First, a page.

Suzanne you are the one of the sweetest most sincere humans I have ever met. I love everything you wrote, and how well it was delivered. and….AMEN to all of it.

    Liked by 1 person

    1. suzannemarie says:

      I love you! ❤ ❤ ❤ Thanks for always being such a good friend to me.

      Like

  10. Wow, Suzanne! This was super powerful. I had a similar experience, in that I had to get a temple recommend that moment and I was running around late, trying to get everything done, extremely stressed, and simply forgot I wasn’t in church clothes. But I was there, and I was happy to be there. The stake president also made me feel extremely guilty and sad, despite the fact that I tried to explain to him why I came in the clothes I did. I still think about that to this day and wish he would have treated the situation differently. It was my first time getting my full temple recommend, and though it’s a happy memory–it’s also marked with those sad memories of judgment. He didn’t know my situation, as yours didn’t know your situation. I so wish I would have treated that experience like you did. To be honest, I’m sure if you were anywhere else in the world, they wouldn’t have batted an eye at what you were wearing, but would have welcomed you in with open arms. Sometimes, church members in Utah have a hard time differentiating between the true gospel truth and the culture surrounding the church. You are awesome for standing up for yourself and I loved this!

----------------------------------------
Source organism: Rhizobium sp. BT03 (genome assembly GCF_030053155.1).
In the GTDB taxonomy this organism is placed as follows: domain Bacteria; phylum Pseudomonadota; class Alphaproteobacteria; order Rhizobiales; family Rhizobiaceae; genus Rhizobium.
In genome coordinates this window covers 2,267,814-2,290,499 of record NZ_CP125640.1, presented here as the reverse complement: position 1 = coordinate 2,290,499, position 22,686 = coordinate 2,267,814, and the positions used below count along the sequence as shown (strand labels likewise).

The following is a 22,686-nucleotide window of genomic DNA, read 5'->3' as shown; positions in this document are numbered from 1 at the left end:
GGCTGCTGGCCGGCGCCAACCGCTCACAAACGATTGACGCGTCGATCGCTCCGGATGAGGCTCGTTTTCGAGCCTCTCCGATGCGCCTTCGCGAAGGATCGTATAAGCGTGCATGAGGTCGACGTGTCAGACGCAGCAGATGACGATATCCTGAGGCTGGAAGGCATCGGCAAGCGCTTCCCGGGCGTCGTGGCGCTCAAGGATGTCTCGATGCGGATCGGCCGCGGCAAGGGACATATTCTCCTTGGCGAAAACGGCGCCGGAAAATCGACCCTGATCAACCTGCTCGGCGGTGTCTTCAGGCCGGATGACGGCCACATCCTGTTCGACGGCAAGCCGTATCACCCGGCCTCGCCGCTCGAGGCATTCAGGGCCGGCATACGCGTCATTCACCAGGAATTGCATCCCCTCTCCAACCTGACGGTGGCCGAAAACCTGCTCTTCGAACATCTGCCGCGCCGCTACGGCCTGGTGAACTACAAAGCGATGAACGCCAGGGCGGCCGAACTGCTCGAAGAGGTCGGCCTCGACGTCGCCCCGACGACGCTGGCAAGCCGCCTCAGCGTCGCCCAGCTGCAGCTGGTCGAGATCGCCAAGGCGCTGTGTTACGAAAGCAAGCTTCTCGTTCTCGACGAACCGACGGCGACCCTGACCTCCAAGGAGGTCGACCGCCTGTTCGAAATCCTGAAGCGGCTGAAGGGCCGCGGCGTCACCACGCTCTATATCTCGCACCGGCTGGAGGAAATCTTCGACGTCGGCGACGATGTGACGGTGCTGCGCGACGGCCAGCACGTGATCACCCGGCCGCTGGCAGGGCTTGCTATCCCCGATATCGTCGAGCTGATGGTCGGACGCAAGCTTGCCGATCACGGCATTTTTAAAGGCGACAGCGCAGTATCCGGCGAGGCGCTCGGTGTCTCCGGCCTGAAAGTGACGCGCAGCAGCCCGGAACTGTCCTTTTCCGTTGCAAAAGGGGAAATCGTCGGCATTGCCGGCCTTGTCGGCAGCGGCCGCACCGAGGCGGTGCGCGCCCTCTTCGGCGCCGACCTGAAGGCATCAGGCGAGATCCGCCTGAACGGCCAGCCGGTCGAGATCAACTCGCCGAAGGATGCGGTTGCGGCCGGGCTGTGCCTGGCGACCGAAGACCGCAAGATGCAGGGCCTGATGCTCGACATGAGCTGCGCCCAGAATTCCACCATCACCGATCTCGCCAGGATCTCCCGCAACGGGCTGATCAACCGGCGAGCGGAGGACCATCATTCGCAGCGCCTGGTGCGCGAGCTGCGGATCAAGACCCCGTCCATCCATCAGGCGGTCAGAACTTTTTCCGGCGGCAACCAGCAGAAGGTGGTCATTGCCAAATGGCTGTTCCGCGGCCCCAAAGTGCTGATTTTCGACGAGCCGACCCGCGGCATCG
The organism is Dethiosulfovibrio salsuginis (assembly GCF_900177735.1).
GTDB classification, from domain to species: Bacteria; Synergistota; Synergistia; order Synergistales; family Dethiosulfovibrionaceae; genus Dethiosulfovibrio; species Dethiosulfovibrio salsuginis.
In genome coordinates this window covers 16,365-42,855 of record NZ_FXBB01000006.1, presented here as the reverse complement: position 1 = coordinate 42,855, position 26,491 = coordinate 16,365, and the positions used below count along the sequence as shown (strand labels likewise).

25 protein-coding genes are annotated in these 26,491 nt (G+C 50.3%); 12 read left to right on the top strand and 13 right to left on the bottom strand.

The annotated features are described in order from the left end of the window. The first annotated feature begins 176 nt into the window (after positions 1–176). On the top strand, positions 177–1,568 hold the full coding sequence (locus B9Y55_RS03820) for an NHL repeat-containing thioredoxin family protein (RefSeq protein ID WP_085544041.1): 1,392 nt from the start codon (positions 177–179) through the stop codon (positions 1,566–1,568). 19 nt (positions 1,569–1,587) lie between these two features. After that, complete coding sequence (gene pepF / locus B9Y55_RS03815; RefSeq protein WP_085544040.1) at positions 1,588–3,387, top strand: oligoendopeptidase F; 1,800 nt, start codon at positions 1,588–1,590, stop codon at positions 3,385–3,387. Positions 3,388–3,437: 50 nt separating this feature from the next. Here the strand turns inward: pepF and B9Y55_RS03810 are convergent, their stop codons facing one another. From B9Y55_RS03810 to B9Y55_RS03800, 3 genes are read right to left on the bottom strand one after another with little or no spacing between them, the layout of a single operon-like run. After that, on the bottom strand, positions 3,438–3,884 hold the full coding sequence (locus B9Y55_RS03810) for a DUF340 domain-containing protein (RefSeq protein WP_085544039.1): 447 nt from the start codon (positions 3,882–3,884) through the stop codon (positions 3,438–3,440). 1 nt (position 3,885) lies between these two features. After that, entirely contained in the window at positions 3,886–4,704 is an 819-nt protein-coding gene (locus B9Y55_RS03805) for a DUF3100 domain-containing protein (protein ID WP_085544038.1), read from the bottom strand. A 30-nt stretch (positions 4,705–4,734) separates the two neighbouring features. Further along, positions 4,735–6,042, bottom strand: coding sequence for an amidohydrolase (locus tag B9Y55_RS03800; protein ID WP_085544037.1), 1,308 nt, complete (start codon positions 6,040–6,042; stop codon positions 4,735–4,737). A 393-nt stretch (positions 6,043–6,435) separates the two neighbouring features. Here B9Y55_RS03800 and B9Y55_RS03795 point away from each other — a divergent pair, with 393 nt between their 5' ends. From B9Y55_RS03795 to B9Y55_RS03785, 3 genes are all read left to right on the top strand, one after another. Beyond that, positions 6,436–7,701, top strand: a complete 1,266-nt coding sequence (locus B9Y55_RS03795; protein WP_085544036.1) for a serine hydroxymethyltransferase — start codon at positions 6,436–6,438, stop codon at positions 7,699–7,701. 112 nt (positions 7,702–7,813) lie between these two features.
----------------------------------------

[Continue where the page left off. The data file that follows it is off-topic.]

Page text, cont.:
Liked by 2 people

    1. suzannemarie says:

      Man, that sounds rough 😦 Especially your first time! I hope that with sharing more stories more leaders realize how impactful and hurtful their words can be and how there is kinder and more gentle way to guide and lead.

      Like

  11. Wow, Suzanne! This was super powerful. I had a similar experience, in that I had to get a temple recommend that moment and I was running around late, trying to get everything done, extremely stressed, and simply forgot I wasn’t in church clothes. But I was there, and I was happy to be there. The stake president also made me feel extremely guilty and sad, despite the fact that I tried to explain to him why I came in the clothes I did. I still think about that to this day and wish he would have treated the situation differently. It was my first time getting my full temple recommend, and though it’s a happy memory–it’s also marked with those sad memories of judgment. He didn’t know my situation, as yours didn’t know your situation. I so wish I would have treated that experience like you did. To be honest, I’m sure if you were anywhere else in the world, they wouldn’t have batted an eye at what you were wearing, but would have welcomed you in with open arms. Sometimes, church members in Utah have a hard time differentiating between the true gospel truth and the culture surrounding the church. You are awesome for standing up for yourself and I loved this!